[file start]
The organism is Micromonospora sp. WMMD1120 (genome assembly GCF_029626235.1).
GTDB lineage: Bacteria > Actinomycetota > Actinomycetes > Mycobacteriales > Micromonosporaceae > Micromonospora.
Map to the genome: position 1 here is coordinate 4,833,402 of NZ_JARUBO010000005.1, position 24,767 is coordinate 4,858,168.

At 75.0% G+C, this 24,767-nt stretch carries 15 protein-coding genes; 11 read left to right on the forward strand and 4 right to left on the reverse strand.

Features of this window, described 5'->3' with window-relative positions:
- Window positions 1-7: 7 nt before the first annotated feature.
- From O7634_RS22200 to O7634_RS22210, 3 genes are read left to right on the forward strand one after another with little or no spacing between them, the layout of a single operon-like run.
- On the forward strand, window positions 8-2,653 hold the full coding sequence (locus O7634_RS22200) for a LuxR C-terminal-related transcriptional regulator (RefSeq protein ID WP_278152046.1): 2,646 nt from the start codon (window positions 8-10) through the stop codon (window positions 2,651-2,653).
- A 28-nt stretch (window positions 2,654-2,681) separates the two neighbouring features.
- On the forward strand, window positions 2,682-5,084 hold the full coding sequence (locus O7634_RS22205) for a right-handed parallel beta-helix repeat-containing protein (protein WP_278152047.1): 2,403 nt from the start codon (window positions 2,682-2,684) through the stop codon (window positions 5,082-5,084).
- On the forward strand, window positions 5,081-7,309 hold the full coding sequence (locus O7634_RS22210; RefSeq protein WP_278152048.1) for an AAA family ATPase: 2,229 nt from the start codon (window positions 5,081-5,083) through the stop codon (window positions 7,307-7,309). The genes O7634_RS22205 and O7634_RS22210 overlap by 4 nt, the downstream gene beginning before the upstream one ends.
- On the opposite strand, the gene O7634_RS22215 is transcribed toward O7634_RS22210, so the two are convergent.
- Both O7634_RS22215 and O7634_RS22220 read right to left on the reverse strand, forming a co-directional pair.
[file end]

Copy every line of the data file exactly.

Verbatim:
The organism is Micromonospora sp. WMMD1120 (genome assembly GCF_029626235.1).
GTDB lineage: Bacteria > Actinomycetota > Actinomycetes > Mycobacteriales > Micromonosporaceae > Micromonospora.
Map to the genome: position 1 here is coordinate 4,833,402 of NZ_JARUBO010000005.1, position 24,767 is coordinate 4,858,168.

At 75.0% G+C, this 24,767-nt stretch carries 15 protein-coding genes; 11 read left to right on the forward strand and 4 right to left on the reverse strand.

Features of this window, described 5'->3' with window-relative positions:
- Window positions 1-7: 7 nt before the first annotated feature.
- From O7634_RS22200 to O7634_RS22210, 3 genes are read left to right on the forward strand one after another with little or no spacing between them, the layout of a single operon-like run.
- On the forward strand, window positions 8-2,653 hold the full coding sequence (locus O7634_RS22200) for a LuxR C-terminal-related transcriptional regulator (RefSeq protein ID WP_278152046.1): 2,646 nt from the start codon (window positions 8-10) through the stop codon (window positions 2,651-2,653).
- A 28-nt stretch (window positions 2,654-2,681) separates the two neighbouring features.
- On the forward strand, window positions 2,682-5,084 hold the full coding sequence (locus O7634_RS22205) for a right-handed parallel beta-helix repeat-containing protein (protein WP_278152047.1): 2,403 nt from the start codon (window positions 2,682-2,684) through the stop codon (window positions 5,082-5,084).
- On the forward strand, window positions 5,081-7,309 hold the full coding sequence (locus O7634_RS22210; RefSeq protein WP_278152048.1) for an AAA family ATPase: 2,229 nt from the start codon (window positions 5,081-5,083) through the stop codon (window positions 7,307-7,309). The genes O7634_RS22205 and O7634_RS22210 overlap by 4 nt, the downstream gene beginning before the upstream one ends.
- On the opposite strand, the gene O7634_RS22215 is transcribed toward O7634_RS22210, so the two are convergent.
- Both O7634_RS22215 and O7634_RS22220 read right to left on the reverse strand, forming a co-directional pair.